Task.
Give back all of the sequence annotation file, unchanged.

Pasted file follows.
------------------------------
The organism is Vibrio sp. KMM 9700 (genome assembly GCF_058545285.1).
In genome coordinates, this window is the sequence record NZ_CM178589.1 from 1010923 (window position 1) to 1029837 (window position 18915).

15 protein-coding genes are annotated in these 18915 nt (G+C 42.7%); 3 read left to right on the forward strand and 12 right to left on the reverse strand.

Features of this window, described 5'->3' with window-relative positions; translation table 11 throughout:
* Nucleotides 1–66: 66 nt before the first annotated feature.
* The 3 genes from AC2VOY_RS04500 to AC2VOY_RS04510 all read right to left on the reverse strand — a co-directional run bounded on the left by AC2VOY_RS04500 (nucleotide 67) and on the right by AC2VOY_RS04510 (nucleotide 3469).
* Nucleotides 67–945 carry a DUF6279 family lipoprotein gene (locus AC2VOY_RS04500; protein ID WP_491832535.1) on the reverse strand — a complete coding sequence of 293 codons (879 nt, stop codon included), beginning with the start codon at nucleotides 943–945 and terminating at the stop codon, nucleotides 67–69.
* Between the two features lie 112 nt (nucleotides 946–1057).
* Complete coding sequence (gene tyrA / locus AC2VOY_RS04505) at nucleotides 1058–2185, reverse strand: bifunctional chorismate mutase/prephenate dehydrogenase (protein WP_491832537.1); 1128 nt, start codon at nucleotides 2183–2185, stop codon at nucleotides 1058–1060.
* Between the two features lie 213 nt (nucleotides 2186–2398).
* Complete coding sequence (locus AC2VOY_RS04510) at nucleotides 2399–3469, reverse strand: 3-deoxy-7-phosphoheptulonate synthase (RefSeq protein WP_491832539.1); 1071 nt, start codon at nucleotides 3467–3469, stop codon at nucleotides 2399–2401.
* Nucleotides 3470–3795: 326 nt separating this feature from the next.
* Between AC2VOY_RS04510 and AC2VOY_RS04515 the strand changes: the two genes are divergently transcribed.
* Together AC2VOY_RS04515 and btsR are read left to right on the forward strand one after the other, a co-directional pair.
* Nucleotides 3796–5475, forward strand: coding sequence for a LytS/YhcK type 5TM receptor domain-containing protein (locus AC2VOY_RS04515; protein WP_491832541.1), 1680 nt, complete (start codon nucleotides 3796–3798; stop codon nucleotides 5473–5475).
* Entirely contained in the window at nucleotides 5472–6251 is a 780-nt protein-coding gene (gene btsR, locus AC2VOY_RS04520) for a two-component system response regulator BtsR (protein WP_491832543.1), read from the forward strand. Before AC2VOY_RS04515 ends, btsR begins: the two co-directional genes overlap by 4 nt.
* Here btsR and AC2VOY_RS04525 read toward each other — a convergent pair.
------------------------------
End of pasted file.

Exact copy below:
The organism is Vibrio sp. KMM 9700 (genome assembly GCF_058545285.1).
In genome coordinates, this window is the sequence record NZ_CM178589.1 from 1010923 (window position 1) to 1029837 (window position 18915).

15 protein-coding genes are annotated in these 18915 nt (G+C 42.7%); 3 read left to right on the forward strand and 12 right to left on the reverse strand.

Features of this window, described 5'->3' with window-relative positions; translation table 11 throughout:
* Nucleotides 1–66: 66 nt before the first annotated feature.
* The 3 genes from AC2VOY_RS04500 to AC2VOY_RS04510 all read right to left on the reverse strand — a co-directional run bounded on the left by AC2VOY_RS04500 (nucleotide 67) and on the right by AC2VOY_RS04510 (nucleotide 3469).
* Nucleotides 67–945 carry a DUF6279 family lipoprotein gene (locus AC2VOY_RS04500; protein ID WP_491832535.1) on the reverse strand — a complete coding sequence of 293 codons (879 nt, stop codon included), beginning with the start codon at nucleotides 943–945 and terminating at the stop codon, nucleotides 67–69.
* Between the two features lie 112 nt (nucleotides 946–1057).
* Complete coding sequence (gene tyrA / locus AC2VOY_RS04505) at nucleotides 1058–2185, reverse strand: bifunctional chorismate mutase/prephenate dehydrogenase (protein WP_491832537.1); 1128 nt, start codon at nucleotides 2183–2185, stop codon at nucleotides 1058–1060.
* Between the two features lie 213 nt (nucleotides 2186–2398).
* Complete coding sequence (locus AC2VOY_RS04510) at nucleotides 2399–3469, reverse strand: 3-deoxy-7-phosphoheptulonate synthase (RefSeq protein WP_491832539.1); 1071 nt, start codon at nucleotides 3467–3469, stop codon at nucleotides 2399–2401.
* Nucleotides 3470–3795: 326 nt separating this feature from the next.
* Between AC2VOY_RS04510 and AC2VOY_RS04515 the strand changes: the two genes are divergently transcribed.
* Together AC2VOY_RS04515 and btsR are read left to right on the forward strand one after the other, a co-directional pair.
* Nucleotides 3796–5475, forward strand: coding sequence for a LytS/YhcK type 5TM receptor domain-containing protein (locus AC2VOY_RS04515; protein WP_491832541.1), 1680 nt, complete (start codon nucleotides 3796–3798; stop codon nucleotides 5473–5475).
* Entirely contained in the window at nucleotides 5472–6251 is a 780-nt protein-coding gene (gene btsR, locus AC2VOY_RS04520) for a two-component system response regulator BtsR (protein WP_491832543.1), read from the forward strand. Before AC2VOY_RS04515 ends, btsR begins: the two co-directional genes overlap by 4 nt.
* Here btsR and AC2VOY_RS04525 read toward each other — a convergent pair.